Although Rule 14a-8(k) does not require any communications from shareholders to the Commission’s staff, the staff will always consider information concerning alleged violations of the statutes administered by the Commission, including argument as to whether or not activities proposed to be taken would be violative of the statute or rule involved. The receipt by the staff of such information, however, should not be construed as changing the staff’s informal procedures and proxy review into a formal or adversary procedure.
February 5, 2016 VIA EMAIL (firstname.lastname@example.org) Office of Chief Counsel Division of Corporation Finance U.S. Securities and Exchange Commission 100 F Street, NE Washington, DC 20549 Re: Pilgrim’s Pride Corporation Shareholder Proposal of Oxfam America, Inc.
for Inclusion in the 2016 Proxy Statement of Pilgrim’s Pride Corporation
Ladies & Gentlemen:
We are counsel for Oxfam America, Inc. (the “Proponent”) in connection with the Proponent’s shareholder proposal (the “Proposal”) submitted to Pilgrim’s Pride Corporation (the “Company”), pursuant to Rule 14a-8 under the Securities Exchange Act of 1934, as amended (the “Exchange Act”), for inclusion in the Company’s proxy statement for its 2016 annual meeting of shareholders. This letter is in response to the letter of W. Crews Lott of Baker & McKenzie LLP, on behalf of the Company, dated January 15, 2016 (the “Company Request Letter”), delivered to your office, in which the Company requests confirmation that the staff (the “Staff”) of the Division of Corporation Finance of the U.S. Securities and Exchange Commission (the “Commission”) will not recommend enforcement action if the Company omits the Proposal in reliance on Rule 14a-8(i)(7). The full text of the Proposal is enclosed with the Company Request Letter.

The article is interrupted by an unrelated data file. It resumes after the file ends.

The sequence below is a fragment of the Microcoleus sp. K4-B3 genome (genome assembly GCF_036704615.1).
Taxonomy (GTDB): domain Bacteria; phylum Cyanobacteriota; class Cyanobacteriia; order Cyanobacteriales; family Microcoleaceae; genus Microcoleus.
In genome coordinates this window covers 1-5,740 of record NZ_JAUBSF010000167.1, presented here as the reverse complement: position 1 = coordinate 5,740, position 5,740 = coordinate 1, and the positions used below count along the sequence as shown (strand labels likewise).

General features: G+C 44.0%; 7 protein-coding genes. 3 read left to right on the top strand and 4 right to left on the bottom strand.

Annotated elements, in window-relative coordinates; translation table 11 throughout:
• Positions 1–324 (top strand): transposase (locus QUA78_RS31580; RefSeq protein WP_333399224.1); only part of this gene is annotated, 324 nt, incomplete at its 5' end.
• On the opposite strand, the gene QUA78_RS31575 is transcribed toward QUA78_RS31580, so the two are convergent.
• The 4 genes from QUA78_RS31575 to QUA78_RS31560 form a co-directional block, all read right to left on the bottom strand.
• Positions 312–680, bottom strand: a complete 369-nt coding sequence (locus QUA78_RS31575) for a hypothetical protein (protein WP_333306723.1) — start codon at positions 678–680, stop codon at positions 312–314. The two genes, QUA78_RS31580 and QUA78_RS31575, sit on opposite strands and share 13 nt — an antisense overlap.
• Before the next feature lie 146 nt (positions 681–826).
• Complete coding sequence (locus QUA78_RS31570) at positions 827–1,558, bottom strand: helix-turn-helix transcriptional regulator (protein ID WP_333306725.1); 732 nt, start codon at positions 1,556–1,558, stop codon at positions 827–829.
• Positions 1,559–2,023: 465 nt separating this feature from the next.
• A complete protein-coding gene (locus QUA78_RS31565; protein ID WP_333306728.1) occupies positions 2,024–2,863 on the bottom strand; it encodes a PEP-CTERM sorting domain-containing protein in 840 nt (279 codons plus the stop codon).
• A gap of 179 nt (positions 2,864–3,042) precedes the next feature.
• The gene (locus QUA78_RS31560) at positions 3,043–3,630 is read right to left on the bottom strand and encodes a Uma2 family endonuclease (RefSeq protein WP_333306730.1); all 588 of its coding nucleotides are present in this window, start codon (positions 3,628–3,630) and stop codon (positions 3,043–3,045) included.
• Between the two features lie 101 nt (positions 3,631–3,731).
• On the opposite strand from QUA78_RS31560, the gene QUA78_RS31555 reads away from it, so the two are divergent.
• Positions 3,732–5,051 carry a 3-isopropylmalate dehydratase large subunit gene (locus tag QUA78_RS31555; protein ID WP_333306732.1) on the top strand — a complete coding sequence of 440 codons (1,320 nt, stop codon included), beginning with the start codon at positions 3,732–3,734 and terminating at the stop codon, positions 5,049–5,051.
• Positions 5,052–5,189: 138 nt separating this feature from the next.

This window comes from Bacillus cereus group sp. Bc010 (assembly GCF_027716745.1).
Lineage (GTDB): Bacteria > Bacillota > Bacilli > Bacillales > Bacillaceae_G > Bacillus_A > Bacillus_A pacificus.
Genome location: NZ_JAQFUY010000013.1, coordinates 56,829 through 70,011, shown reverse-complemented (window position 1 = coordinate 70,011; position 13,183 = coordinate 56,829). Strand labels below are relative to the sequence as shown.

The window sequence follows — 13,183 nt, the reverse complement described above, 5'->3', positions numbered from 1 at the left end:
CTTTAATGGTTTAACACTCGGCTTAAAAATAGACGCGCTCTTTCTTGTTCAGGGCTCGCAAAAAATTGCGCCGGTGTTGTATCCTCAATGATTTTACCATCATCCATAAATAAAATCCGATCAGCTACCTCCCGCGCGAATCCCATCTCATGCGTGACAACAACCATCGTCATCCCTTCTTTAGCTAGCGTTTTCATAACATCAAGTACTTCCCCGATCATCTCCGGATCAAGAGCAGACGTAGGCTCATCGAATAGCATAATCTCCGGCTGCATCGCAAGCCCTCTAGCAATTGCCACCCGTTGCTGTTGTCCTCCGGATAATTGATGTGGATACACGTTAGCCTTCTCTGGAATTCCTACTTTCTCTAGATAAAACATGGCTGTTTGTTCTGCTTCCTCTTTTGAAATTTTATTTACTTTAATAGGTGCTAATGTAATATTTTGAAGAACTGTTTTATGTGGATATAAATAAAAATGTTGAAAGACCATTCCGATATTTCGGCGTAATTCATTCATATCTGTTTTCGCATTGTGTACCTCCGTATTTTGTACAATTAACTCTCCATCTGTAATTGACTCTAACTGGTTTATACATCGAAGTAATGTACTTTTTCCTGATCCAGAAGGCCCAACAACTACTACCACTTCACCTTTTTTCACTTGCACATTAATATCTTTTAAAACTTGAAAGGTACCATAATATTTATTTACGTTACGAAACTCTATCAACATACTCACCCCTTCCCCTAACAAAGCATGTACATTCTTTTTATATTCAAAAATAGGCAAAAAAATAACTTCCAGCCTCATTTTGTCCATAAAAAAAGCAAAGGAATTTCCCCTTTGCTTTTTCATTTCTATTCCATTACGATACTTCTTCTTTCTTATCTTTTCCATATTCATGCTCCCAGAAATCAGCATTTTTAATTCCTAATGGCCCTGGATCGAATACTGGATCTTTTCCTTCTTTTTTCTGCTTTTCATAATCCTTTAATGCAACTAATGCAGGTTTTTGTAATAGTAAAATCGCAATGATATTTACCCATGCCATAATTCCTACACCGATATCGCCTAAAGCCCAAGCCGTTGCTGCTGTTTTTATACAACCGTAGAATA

In accordance with Staff Legal Bulletin No. 14D (Nov. 7, 2008) (“SLB No. 14D”), this letter is being delivered by e-mail to email@example.com. Pursuant to Rule 14a-8(k) and SLB No. 14D, a copy of this letter is being furnished concurrently to the Company by e-mail in accordance with the delivery instructions provided in the Company Request Letter.